The father had been there ten years ago, after an overdose, when his son had too much of drugs and everything in his arms, when nurses hooked him up to an IV and his son, his jaw open, eyes lolled to the side, told them what he knew about men and women and money and bars. And the father listened and the nurses listened but the father knew -- he saw the nurses and he knew -- that his son’s words said less about men and women and more about the insane way he looked, his lack of sleep, his nervous way. They hushed him a little. They didn’t know how rarely he spoke.
If he got tired of dressing his son he remembered there was nothing that the time they had left was supposed to mean. There was just a walk it would be nice to go on. And he waited until there was tenderness and something near elegance in the move of his arms and way he dressed him.
He signed his son out with the pen that was already in his pocket. His hand on the end of the wheelchair made it easier to believe they would get somewhere eventually.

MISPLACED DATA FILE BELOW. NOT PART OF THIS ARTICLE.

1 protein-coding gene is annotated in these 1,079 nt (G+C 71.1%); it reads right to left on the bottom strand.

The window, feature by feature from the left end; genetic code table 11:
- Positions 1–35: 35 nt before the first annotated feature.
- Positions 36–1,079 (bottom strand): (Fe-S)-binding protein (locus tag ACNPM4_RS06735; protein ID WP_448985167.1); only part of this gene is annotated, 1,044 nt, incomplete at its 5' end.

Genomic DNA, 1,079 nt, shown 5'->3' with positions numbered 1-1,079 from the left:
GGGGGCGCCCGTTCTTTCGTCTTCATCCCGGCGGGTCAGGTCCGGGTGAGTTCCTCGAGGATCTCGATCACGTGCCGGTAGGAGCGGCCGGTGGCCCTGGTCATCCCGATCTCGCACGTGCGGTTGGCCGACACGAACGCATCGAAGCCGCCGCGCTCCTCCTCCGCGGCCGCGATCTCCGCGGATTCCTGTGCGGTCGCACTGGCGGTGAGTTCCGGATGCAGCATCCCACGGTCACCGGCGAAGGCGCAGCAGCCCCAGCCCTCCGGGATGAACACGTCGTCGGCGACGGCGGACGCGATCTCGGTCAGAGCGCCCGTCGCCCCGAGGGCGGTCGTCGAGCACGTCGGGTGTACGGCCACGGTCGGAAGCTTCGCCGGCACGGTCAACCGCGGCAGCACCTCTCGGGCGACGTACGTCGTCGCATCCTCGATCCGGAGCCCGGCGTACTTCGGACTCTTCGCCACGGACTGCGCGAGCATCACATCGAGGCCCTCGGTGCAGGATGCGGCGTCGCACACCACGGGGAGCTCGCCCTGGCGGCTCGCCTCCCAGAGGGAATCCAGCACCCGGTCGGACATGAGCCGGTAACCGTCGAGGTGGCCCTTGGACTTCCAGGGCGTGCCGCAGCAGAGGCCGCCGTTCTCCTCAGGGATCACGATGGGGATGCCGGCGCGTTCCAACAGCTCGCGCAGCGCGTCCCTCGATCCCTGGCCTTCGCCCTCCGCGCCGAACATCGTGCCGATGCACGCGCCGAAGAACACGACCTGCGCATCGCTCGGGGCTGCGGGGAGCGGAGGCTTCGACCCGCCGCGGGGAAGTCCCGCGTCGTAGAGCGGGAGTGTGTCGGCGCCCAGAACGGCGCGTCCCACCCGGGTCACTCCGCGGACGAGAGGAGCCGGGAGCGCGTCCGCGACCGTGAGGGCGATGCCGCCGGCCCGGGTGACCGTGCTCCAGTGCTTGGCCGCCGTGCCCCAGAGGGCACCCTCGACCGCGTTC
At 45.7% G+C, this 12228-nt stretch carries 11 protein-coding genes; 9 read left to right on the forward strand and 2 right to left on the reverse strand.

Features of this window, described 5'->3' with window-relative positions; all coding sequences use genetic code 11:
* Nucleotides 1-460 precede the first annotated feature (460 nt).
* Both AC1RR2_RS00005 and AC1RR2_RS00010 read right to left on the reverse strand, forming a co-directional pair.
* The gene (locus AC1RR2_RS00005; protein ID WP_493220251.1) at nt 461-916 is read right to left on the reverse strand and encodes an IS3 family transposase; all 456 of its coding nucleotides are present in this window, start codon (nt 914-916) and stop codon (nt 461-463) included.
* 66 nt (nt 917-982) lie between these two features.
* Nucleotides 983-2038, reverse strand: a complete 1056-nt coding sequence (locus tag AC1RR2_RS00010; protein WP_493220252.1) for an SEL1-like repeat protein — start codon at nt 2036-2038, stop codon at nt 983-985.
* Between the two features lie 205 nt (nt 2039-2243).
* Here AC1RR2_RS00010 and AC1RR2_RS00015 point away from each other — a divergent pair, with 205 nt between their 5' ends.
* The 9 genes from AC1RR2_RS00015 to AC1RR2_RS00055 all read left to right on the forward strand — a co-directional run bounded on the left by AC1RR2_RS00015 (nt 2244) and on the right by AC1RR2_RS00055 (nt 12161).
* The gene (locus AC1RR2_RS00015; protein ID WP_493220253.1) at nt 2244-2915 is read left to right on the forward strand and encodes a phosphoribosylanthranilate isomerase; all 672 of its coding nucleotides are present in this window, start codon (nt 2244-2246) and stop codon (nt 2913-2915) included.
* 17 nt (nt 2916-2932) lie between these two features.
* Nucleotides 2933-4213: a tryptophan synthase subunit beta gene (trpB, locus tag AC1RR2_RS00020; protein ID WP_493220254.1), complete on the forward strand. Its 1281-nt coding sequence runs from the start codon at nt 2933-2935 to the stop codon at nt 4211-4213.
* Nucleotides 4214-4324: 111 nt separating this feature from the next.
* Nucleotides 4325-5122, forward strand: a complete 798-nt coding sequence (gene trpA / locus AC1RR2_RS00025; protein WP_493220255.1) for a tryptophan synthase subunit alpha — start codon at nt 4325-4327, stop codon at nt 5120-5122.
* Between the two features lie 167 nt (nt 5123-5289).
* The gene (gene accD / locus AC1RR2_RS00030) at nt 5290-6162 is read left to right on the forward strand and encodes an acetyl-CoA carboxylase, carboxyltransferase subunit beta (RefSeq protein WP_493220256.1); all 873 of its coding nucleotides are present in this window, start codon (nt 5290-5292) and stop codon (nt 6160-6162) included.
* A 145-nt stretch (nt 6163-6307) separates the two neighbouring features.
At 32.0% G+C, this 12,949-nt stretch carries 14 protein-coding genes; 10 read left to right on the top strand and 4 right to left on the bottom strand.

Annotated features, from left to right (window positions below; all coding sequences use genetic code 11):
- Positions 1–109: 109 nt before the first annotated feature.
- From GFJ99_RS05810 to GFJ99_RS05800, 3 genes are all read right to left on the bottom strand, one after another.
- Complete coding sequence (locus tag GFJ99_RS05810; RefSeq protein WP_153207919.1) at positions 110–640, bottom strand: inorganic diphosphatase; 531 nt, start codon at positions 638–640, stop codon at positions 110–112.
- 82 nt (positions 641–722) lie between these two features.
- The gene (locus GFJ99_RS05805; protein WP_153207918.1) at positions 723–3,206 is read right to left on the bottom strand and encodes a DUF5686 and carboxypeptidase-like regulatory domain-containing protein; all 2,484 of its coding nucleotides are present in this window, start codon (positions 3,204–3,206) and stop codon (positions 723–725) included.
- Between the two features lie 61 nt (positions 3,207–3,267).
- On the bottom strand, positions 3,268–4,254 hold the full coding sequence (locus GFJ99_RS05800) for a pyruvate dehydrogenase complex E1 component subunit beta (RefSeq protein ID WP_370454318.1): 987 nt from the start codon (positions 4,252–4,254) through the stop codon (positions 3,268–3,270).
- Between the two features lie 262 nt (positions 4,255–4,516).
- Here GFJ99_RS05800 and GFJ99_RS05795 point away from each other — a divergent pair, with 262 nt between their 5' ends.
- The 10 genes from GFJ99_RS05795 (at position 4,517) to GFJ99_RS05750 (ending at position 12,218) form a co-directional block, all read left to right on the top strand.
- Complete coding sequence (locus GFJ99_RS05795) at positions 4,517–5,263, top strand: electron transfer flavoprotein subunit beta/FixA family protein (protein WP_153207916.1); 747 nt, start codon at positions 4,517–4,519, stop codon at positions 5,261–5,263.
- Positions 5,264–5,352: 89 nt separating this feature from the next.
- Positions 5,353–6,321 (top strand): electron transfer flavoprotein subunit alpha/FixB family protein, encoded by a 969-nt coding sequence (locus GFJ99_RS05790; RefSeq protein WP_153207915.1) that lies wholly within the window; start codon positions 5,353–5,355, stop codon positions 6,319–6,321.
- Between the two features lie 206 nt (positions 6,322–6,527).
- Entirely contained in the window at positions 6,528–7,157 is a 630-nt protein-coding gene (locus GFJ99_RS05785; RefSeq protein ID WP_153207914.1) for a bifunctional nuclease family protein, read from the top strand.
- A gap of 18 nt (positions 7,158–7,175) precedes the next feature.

He was their only son. He was smart, and the father always took a little bit of awe with him while the boy was growing up. He watched when he moved or ran or lifted branches or tried something new like catch a pass. He was a natural. The world balanced itself on him. Whatever new thing he did he would soon find himself, by miracle, doing it the only way it should be done. And the father looked on him as having been touched on the head and shoulders by something that was neither his nor his wife’s to give.